Heaven Is Small

HEAVEN IS SMALL
By Emily Schultz

With apologies to Wallace Stevens, romance is our supreme fiction — its formulaic fantasies accounting for roughly a third of all mass market paperback sales. In other words, Harlequin and its ilk do not service a cultural niche; they are the mainstream.

This reality is ironically addressed by Toronto author Emily Schultz in Heaven is Small, an odd entertainment that imagines heaven as the high-rise headquarters of a publisher of industrial grade romance novels somewhere north of Toronto. Upon his death, an event he initially fails to notice, Gordon Small accepts a job as a proofreader at the Heaven Book Company. The reason he fails to notice his own demise is that heaven is depressingly patterned after the all-too familiar corporate grind: complete with cubicles, fluorescent lighting, electronic surveillance, and bitchy office politics. It seems that after a lifetime of being conditioned to such routines our souls can’t function without the same structure, however pointless, in the afterlife.

The concept is a quirky and well-executed twist on what is itself a bit of a romantic cliché. Gordon is someone whose love, in his case for his ex-wife Chloe, survives death. As per usual, he can continue to observe Chloe but has difficulty making contact with her. One immediately thinks of the tormented, passionate souls in movies like Ghost, The Sixth Sense, and even The Devil in Miss Jones. Damiano’s vision of hell is particularly apt because Schultz’s ghosts can’t emit bodily fluids like tears, saliva, blood or ejaculate. Gord has “enough circulation to produce a firm reaction of arousal,” but can never achieve release. As in any decent romance, strict rules of decorum are adhered to in heaven. Rock-rigid malehoods are “ball-less, only shafts, stitched on at the groin.” Even off-colour language is taboo. And yet for all that, it’s still a kind of porn.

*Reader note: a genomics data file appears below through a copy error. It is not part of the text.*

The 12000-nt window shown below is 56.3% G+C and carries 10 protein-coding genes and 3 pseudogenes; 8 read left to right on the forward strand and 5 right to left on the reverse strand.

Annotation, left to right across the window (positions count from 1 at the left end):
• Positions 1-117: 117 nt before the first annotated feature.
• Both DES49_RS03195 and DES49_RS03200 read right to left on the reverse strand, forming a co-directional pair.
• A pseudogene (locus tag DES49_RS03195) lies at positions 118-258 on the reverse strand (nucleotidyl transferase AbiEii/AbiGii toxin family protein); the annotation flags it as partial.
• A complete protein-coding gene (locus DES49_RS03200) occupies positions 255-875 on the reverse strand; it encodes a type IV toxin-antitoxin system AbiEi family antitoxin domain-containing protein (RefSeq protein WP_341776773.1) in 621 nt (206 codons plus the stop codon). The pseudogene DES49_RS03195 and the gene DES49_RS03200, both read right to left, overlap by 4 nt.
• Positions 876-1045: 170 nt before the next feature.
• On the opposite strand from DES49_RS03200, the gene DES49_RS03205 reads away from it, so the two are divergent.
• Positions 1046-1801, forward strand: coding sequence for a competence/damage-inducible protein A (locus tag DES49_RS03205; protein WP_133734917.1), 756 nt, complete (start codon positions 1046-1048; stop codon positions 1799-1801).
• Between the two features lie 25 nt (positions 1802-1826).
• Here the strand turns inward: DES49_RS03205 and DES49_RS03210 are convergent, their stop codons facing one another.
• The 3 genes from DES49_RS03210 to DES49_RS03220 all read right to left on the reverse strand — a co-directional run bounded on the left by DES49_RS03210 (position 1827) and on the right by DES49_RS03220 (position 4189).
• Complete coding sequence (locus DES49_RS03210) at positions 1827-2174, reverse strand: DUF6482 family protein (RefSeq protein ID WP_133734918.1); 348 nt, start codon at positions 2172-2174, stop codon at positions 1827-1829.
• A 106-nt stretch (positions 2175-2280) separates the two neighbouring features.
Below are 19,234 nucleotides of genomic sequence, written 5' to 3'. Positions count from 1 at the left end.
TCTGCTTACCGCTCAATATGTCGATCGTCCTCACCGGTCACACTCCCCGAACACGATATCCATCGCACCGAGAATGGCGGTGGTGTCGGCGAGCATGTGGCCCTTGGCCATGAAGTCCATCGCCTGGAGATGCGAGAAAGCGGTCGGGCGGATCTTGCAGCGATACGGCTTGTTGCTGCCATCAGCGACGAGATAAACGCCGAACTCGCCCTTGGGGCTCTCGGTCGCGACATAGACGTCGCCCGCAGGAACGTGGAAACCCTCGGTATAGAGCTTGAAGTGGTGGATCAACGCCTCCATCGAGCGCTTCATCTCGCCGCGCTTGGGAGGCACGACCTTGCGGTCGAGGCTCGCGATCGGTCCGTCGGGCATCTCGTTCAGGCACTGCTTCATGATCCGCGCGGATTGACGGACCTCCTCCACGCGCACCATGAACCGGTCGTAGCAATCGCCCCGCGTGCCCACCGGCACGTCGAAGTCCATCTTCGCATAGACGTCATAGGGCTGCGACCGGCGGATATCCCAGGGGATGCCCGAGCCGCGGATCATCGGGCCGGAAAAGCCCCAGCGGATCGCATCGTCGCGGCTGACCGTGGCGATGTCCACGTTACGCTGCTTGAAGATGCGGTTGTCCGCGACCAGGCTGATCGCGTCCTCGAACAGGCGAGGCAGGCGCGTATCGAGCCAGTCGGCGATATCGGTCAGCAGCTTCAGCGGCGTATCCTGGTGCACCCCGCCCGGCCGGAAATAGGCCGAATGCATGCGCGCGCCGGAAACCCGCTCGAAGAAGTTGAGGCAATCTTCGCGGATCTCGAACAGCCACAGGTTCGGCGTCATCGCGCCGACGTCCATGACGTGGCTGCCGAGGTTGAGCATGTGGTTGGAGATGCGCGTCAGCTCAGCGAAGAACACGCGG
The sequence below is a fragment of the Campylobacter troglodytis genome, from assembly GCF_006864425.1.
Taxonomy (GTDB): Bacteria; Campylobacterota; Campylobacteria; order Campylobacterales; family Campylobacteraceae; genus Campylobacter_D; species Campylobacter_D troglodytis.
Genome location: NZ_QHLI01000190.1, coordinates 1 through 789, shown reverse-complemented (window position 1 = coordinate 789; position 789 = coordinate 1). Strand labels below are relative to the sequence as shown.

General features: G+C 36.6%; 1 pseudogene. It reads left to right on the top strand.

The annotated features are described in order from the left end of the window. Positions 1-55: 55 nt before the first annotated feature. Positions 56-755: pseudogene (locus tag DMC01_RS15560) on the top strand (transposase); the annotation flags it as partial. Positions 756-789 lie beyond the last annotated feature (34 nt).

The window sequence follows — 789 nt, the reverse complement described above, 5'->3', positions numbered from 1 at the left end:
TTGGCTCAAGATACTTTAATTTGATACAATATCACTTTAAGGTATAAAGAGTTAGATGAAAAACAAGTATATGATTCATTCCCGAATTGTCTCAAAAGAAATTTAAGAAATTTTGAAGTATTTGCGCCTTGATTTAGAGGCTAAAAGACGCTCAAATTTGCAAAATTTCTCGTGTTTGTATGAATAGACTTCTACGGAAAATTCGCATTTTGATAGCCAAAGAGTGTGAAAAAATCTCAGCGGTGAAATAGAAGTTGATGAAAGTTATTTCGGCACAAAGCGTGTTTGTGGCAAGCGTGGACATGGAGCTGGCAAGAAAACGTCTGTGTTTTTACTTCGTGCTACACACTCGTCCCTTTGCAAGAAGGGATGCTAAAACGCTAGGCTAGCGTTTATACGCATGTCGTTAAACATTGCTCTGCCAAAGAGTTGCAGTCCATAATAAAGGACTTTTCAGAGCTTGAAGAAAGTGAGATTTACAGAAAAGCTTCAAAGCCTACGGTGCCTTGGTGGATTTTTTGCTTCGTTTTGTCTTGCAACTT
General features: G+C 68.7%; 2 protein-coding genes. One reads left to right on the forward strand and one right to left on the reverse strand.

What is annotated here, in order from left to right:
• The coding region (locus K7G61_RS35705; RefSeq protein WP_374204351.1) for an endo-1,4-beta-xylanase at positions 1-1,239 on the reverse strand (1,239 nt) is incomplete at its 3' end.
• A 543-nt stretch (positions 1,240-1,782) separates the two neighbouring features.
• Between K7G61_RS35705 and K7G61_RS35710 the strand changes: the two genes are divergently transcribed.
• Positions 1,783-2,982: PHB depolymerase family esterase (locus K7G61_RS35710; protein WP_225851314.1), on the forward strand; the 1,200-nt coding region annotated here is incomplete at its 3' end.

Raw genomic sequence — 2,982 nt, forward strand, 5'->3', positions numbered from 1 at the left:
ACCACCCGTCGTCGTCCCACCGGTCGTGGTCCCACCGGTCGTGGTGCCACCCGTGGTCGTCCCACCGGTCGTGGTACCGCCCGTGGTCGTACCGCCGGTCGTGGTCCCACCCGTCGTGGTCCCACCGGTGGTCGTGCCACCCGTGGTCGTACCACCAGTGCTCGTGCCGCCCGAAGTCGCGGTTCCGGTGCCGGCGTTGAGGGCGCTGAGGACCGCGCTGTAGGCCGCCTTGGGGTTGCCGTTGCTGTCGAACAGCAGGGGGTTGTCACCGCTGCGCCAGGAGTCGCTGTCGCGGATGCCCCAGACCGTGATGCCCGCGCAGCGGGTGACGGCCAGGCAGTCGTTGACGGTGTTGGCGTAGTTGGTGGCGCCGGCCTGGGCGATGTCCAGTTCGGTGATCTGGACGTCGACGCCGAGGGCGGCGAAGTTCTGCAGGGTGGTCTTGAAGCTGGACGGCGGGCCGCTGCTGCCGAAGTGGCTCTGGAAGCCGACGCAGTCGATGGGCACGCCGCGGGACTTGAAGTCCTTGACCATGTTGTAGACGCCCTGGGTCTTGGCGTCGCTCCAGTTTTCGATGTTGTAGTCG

The writing is quick and sharp, skipping with complex and effective imagery. Waiting for a pizza that will never arrive, a pair of Heaven employees watch an apocalyptic sunset “bubbling on the grey horizon like a bright, thick sauce just about to burn itself onto the bottom of a pan.” And Gord’s boss seems like the fearsome Hillary Clinton nut-cracker come to life: “a stringy, muscular body that looked as if the day she had been poured from the genetic vat she’d hung onto a bar while the rest of her body dripped down, icicle-like, and hardened: hips and legs narrow as splinters.” You could spend some time unpacking that.

Schultz’s novel is, finally, more interested in the exploration and development of its central conceit than telling a story. And that conceit is sometimes stretched to the breaking point. But there are some interesting ideas on tap. Not about love and romance, but matters such as the relation between writers and their audience – the latter paradoxically being identified with the God of the creation, the transcendent Other that any author has to believe in rather than succumb to the despair of tossing words into the void. Without readers writing is at best a kind of professional masturbation, even for those whose job it is to provide an aid for the same.

Notes:
Review first published in the Toronto Star May 3, 2009.